Looking After Yourself - "The time we live in is fertile ground for training in being open-minded and open-hearted."
Topics include: Anxiety, Assertiveness, Appearance Concerns, Bipolar Disorder, Body Dysmorphia, Depression, Disordered Eating, Health Anxiety, Panic, Perfectionism, Procrastination, Self-Compassion, Self-Esteem, Sleep, Social Anxiety, Tolerating Distress, Worry and Rumination.
Everyone at Fredonia has access to a free online free tool to help manage stress. Through a grant obtained through Chautauqua Tapestry, students have access to myStrength--a free online tool that teaches skills to reduce stress, improve mood, and overcome other challenges.
To access these free tools and resources, visit MYSTRENGTH.COM: click “Sign Up,” and enter the access code FredoniaBlueDevil for unlimited access to personalized help, including tracking your mood, managing depressive and anxious thoughts, and to access and share inspirations.
New Yorkers can visit headspace.com/ny for free mindfulness resources or call our support hotline at 1-844-863-9314
"New York has been hit hard by the current global crisis. In partnership with Governor Cuomo, Headspace wants to be here for you — to help you find some time and space as you weather this storm.
From Buffalo to Long Island, Albany to the Lower East Side, this special NY collection of meditation, sleep, and movement exercises are here to support you through stressful and challenging times. Helping you — and your fellow New Yorkers — stay strong and be kind to yourselves, with a New York state of mind."-headspace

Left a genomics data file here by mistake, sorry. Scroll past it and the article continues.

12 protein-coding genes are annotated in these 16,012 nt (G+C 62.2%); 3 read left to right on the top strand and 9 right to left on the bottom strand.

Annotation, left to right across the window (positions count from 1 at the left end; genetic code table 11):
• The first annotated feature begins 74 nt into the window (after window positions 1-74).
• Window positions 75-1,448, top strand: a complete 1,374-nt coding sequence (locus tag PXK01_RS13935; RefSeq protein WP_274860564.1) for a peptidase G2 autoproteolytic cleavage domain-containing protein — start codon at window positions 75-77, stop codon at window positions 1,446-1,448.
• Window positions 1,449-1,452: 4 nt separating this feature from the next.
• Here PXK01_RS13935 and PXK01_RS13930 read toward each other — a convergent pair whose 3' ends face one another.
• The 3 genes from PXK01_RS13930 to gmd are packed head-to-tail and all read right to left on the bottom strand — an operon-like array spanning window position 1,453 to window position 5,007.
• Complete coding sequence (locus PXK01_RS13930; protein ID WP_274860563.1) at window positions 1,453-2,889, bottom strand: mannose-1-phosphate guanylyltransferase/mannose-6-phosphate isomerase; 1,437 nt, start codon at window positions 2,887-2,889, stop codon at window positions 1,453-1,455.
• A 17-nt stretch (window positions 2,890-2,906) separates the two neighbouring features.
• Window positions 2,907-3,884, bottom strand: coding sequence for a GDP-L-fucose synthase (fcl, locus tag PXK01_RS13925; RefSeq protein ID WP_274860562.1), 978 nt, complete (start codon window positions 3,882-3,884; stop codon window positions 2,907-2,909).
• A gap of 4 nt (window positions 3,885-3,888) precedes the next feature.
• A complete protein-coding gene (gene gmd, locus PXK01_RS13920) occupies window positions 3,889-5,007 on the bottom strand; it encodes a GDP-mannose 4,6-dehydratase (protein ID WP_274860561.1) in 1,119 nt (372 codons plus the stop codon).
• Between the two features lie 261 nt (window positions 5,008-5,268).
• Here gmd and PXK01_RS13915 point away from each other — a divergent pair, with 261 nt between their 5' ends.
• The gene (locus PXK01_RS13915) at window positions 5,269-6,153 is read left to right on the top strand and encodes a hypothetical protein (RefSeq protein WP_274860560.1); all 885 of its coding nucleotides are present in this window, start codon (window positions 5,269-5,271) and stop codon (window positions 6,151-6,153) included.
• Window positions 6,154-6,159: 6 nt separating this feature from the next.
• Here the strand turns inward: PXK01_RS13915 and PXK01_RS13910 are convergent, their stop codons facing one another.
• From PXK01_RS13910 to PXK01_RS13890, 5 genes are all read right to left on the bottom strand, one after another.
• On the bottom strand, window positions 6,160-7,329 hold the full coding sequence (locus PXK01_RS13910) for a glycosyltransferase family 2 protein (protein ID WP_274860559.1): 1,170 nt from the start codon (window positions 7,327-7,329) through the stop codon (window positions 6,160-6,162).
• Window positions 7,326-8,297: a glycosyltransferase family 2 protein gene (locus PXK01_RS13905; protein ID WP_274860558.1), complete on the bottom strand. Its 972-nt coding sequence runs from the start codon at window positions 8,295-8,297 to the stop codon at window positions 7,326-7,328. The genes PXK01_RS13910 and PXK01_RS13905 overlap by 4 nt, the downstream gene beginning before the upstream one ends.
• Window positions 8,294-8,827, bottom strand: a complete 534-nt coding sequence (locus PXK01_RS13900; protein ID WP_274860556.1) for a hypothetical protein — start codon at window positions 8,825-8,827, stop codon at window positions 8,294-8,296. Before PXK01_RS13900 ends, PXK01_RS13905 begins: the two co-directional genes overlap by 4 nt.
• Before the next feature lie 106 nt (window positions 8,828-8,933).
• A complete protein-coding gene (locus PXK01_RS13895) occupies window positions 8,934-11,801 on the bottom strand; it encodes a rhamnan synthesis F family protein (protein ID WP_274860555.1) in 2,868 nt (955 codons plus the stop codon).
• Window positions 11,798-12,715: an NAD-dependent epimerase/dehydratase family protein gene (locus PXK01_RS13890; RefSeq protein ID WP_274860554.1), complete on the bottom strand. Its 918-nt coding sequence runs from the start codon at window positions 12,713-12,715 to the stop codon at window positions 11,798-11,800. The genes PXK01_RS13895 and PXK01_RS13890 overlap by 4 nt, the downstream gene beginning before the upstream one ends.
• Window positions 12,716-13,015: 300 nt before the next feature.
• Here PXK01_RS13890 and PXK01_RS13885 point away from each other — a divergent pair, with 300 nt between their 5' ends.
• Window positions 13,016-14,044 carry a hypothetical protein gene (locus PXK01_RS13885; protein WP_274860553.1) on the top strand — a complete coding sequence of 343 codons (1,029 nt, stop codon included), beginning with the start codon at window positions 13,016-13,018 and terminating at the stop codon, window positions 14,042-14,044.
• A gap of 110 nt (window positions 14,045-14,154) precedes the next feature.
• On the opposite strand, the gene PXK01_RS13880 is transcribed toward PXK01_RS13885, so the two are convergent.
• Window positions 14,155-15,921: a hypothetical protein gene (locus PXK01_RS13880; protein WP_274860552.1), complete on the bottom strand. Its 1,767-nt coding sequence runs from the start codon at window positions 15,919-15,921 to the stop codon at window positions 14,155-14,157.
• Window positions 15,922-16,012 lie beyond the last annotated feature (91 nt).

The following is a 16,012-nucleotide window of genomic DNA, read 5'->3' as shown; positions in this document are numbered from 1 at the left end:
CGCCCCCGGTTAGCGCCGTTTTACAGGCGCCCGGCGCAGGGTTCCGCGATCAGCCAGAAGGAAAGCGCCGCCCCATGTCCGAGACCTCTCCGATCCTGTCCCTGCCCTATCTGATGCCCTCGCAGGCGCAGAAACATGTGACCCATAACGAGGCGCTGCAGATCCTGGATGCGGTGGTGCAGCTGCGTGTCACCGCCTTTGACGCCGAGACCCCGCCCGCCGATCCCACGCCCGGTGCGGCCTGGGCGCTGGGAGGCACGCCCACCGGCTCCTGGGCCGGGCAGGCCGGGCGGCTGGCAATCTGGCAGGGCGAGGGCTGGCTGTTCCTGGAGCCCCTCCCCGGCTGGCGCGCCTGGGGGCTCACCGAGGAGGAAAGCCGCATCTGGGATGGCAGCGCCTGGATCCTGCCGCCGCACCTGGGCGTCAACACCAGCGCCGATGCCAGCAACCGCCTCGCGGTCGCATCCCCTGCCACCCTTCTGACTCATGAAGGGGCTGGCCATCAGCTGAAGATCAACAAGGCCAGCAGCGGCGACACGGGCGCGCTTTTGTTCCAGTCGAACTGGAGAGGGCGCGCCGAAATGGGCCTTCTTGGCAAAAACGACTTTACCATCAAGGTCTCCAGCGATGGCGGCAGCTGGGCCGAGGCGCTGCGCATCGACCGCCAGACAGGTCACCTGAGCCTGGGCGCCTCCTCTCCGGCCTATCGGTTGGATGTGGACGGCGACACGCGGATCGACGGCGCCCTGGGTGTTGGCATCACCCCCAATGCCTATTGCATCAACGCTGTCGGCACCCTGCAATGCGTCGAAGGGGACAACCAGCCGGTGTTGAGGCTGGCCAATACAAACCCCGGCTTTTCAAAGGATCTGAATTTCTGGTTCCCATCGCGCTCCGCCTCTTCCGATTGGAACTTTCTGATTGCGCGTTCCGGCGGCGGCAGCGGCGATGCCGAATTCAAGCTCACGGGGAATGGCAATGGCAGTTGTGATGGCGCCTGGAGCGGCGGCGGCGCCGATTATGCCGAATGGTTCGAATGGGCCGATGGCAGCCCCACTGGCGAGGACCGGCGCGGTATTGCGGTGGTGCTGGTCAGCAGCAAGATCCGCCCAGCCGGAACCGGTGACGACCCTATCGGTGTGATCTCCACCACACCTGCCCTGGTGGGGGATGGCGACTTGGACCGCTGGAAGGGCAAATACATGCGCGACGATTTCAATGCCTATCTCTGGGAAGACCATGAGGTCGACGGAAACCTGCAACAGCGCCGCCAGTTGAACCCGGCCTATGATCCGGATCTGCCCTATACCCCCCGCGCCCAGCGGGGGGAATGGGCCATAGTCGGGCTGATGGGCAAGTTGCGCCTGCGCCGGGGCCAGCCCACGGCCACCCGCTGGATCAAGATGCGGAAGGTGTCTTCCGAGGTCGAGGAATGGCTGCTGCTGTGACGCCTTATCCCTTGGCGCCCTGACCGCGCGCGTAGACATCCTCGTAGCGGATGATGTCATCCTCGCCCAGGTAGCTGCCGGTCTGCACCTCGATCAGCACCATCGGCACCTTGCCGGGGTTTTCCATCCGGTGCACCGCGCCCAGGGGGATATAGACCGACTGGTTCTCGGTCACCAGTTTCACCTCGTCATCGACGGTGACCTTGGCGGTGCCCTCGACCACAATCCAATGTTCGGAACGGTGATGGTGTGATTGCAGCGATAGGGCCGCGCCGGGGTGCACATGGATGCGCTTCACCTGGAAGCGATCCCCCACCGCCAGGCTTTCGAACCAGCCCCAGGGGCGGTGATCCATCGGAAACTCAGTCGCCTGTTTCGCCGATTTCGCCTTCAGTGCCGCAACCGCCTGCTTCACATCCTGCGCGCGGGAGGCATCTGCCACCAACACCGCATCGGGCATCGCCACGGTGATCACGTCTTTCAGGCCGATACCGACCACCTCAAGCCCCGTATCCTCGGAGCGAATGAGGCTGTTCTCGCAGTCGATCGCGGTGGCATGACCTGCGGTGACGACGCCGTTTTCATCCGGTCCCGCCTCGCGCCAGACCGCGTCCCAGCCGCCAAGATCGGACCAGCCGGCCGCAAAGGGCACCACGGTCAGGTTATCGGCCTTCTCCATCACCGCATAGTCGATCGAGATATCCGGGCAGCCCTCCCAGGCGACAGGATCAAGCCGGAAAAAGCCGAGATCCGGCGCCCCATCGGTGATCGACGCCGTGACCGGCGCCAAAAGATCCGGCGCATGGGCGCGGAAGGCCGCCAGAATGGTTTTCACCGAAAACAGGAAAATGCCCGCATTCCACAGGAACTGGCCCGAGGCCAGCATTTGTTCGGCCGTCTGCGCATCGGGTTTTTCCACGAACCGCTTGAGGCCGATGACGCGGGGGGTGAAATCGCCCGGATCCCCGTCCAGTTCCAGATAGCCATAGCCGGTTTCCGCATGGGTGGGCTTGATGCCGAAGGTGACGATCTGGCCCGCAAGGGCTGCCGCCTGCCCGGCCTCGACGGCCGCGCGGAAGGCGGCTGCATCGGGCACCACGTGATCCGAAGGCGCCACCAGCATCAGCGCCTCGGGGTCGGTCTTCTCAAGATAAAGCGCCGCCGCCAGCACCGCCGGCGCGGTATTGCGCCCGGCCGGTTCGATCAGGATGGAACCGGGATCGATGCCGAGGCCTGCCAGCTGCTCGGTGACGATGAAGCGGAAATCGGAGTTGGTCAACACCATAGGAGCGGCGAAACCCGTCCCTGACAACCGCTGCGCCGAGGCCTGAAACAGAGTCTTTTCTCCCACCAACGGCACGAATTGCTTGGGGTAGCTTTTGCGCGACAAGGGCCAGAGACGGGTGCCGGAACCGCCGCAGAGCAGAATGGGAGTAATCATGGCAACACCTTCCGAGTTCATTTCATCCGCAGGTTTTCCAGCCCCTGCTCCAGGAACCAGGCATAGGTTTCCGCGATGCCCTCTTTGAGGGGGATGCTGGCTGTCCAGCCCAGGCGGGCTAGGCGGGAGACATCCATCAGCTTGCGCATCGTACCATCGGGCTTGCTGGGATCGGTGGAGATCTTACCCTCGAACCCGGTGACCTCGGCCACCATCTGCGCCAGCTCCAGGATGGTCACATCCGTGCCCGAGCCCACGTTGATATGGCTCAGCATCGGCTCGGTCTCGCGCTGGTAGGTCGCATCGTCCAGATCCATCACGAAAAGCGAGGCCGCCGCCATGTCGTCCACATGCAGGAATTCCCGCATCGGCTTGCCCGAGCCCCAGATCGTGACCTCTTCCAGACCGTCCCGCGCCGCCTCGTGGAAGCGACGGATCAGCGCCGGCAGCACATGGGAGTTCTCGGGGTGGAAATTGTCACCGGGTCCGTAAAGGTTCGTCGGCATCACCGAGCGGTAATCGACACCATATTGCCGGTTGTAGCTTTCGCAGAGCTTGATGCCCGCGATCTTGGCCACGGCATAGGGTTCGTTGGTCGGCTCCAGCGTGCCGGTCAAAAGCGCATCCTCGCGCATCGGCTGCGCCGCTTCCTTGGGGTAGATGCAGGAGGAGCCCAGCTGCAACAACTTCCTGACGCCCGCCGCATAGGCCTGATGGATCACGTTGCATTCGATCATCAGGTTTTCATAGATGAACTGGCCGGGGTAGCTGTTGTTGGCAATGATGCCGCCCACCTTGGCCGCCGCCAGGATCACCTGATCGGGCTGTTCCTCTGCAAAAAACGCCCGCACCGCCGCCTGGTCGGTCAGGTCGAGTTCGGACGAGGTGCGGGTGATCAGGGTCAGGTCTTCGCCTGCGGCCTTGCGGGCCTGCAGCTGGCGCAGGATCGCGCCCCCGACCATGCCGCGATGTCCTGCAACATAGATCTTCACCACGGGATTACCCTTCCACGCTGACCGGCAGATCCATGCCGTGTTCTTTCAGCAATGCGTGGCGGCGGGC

The team at Study.com recognizes that the effects of the ongoing pandemic have compounded the stress that college students face. Mental health is an important aspect of students’ overall well-being and we wanted to make sure that we were doing our part to help students recognize and deal with any stressors and mental health issues that might come up during this transitional period of their lives. That’s why we have not only created a general Guide to Mental Health for College Students but also published a series of comprehensive guides to help students navigate stress and mental health.
We’re all likely experiencing some emotional discomfort (or worse!)--given the spread of Covid-19 and the disruption to our lives. Grief at losing out on experiences, frustration, uncertainty—all are normal reactions at this time. The situation is new and unpredictable! And the College’s precautionary change to remote learning represents a major sea-change for us all. So how do we stay emotionally well during these times, when we’re separated from friends and our college “home” ?
Know that the College is committed to you: you’re the reason we exist! So we’re working very hard to plan carefully and ensure your studies, growth, and campus connections continue.
Be careful of Covid-19 overload. Limit the time you spend taking in Covid-19 news. It’s coming at us from all directions and this can be downright overwhelming. Turn off/stop reading the news. Maybe check in once a day.
Be careful of Covid-19 misinformation. Rumors abound about what’s open, what’s not, what’s closing, and so on. Check out rumors for yourself by going to reputable sources. Check out state and local government sites for up to date information about closings. Go to the World Health Organization (https://www.who.int/) or the Centers for Disease Control and Prevention (https://www.cdc.gov/) for correct information about the virus.
Our emotions reside in our bodies, so take good care of yours!
- Maintain a regular sleep schedule—try to go to sleep and wake up at roughly the same time.
- Work towards maintaining good nutrition and regular meals.
- Limit alcohol intake.
- Limit caffeine intake.
- Get some exercise!